What color is pure light

Colours

Newton came to many important findings about white light and its spectral colors with simple experiments, which you will find described in more detail here.

Decomposition of white light into the spectral colors

If you let white light fall on a prism in a suitable way, you can observe on a screen behind it that the white light has been broken down into different colors. An area can be seen on the screen that is colored red, orange, yellow, green, blue, indigo or purple. These colors are called the Spectral colors.

You can also find the spectral colors in a rainbow. Here the sun is the source of white light and the raindrops are responsible for the decomposition.

Indecomposability of the spectral colors

If you now let any spectral color fall through a prism again, you will see on the screen that the color of the light has not changed again. Spectral colors cannot be broken down further. They are also called pure colors.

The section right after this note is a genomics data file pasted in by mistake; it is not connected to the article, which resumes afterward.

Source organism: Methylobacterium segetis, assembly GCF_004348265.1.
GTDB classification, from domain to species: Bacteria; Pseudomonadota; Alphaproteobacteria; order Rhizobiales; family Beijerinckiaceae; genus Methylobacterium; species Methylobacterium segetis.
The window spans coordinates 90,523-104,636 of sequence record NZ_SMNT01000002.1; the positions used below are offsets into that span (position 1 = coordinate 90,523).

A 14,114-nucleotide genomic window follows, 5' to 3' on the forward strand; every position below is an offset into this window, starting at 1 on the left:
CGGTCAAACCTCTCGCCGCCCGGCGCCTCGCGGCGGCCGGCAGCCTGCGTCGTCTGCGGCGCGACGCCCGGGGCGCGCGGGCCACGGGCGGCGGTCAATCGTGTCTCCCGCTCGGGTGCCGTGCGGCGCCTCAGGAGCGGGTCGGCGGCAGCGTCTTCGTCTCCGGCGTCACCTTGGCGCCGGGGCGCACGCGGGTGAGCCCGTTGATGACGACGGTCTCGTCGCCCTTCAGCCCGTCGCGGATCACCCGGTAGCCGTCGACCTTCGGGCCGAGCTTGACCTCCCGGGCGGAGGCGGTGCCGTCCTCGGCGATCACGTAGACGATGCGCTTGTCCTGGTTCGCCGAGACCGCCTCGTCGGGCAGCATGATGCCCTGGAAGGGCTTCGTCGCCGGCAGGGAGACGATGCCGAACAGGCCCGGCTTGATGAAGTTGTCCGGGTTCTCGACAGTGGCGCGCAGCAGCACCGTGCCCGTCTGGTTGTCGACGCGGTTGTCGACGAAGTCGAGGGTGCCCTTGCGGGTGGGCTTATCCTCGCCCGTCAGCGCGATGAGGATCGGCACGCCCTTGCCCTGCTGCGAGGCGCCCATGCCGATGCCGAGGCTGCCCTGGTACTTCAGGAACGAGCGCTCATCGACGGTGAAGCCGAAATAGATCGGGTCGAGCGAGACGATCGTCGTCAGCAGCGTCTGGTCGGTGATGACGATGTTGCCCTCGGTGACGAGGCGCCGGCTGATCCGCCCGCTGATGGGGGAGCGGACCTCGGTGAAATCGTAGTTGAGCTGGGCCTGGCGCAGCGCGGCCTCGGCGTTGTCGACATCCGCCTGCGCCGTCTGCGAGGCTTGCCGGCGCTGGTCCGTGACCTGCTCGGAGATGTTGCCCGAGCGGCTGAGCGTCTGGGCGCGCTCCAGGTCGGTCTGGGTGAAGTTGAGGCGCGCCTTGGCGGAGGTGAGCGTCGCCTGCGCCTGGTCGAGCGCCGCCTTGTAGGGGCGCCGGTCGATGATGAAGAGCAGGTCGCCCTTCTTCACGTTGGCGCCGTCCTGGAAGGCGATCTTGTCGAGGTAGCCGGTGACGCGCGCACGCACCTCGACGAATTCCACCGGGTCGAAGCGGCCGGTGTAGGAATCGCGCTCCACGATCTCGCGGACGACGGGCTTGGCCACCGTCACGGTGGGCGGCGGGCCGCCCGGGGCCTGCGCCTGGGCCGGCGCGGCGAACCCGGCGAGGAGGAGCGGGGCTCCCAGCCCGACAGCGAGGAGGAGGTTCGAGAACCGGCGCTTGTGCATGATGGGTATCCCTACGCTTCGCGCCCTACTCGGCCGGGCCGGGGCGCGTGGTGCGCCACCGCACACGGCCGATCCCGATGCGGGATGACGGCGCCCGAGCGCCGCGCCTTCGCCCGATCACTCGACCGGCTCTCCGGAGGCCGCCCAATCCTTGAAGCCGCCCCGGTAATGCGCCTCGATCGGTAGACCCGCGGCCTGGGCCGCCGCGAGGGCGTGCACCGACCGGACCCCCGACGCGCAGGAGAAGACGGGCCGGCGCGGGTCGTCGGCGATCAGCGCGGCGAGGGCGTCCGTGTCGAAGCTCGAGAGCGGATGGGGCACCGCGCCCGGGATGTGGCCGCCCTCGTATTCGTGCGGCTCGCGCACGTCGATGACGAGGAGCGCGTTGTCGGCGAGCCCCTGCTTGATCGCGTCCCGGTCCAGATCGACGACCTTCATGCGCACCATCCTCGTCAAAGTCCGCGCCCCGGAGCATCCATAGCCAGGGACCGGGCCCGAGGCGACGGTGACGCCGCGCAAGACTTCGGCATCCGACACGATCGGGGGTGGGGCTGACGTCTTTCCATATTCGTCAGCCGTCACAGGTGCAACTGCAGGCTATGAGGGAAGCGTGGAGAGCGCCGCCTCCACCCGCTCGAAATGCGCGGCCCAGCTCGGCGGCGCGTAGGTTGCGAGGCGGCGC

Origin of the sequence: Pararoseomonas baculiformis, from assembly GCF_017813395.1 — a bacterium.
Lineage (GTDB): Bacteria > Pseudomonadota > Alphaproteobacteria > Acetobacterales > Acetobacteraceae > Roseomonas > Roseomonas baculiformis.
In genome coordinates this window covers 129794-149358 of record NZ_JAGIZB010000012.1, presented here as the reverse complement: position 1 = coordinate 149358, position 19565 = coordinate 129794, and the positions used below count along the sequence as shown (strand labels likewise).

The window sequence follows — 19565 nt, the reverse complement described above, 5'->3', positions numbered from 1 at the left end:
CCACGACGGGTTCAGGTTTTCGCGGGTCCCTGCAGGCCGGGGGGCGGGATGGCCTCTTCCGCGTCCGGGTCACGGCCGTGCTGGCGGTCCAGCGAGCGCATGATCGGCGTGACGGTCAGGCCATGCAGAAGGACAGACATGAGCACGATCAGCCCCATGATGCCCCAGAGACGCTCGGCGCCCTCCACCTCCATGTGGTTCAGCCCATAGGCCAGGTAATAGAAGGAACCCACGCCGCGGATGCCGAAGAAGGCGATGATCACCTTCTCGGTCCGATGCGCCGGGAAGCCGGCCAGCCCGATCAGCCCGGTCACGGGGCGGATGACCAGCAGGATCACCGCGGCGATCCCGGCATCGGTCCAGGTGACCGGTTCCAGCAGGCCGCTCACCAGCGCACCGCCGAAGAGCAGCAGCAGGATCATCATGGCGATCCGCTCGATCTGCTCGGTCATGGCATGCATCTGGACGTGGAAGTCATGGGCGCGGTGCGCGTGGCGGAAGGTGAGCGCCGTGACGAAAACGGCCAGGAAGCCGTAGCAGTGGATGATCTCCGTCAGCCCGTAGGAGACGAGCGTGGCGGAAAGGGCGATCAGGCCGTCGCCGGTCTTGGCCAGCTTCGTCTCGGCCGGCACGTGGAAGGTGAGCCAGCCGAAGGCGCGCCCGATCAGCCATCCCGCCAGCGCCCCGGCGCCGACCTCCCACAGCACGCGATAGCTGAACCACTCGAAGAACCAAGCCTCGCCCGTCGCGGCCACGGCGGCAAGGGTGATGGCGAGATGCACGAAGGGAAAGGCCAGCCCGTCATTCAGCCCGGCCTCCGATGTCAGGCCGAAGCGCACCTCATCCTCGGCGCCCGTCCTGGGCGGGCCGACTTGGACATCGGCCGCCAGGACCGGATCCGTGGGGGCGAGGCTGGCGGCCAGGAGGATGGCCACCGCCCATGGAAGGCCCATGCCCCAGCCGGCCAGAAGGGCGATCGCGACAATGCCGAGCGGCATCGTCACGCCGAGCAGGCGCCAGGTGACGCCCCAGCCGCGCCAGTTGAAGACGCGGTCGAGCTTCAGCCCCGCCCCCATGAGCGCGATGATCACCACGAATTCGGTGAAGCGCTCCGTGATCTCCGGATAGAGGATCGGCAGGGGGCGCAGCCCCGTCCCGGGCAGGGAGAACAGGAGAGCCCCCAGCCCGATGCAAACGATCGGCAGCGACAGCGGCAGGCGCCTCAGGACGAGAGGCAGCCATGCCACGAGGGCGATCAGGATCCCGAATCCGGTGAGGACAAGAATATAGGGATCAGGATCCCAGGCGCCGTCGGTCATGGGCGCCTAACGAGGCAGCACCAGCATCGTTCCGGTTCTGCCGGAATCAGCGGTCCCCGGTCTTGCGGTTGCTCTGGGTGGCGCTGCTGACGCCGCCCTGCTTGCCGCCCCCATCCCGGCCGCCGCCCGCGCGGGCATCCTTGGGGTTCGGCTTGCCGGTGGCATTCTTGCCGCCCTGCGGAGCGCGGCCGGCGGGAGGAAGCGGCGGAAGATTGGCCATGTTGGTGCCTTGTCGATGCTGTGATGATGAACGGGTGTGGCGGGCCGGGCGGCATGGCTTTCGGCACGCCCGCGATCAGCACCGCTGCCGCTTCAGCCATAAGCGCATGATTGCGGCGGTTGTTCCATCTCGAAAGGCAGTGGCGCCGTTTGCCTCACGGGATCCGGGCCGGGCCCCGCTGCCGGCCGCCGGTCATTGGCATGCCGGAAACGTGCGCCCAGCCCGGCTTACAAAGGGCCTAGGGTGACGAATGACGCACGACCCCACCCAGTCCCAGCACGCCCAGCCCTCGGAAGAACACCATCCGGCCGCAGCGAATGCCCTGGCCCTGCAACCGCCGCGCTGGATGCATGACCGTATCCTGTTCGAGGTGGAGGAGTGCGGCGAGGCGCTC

Invisible radiation in the spectrum

In addition to the spectral colors, sunlight, for example, contains other components that you cannot see with the naked eye - even if you split sunlight into its spectral colors using a prism.

A stake is infrared radiation (IR radiation). This radiation would be on the screen in the experiment (cf. Fig. 1) can be seen above the red light. Infrared radiation is used, for example, in heat lamps.

Another invisible part is called ultraviolet radiation (UV radiation) designated. This radiation would be on the screen in the experiment (cf. Fig. 1) can be seen below the blue light. Ultraviolet radiation is used, for example, to check banknotes and harden nail polish. Some of the UV radiation is also responsible for sunburn.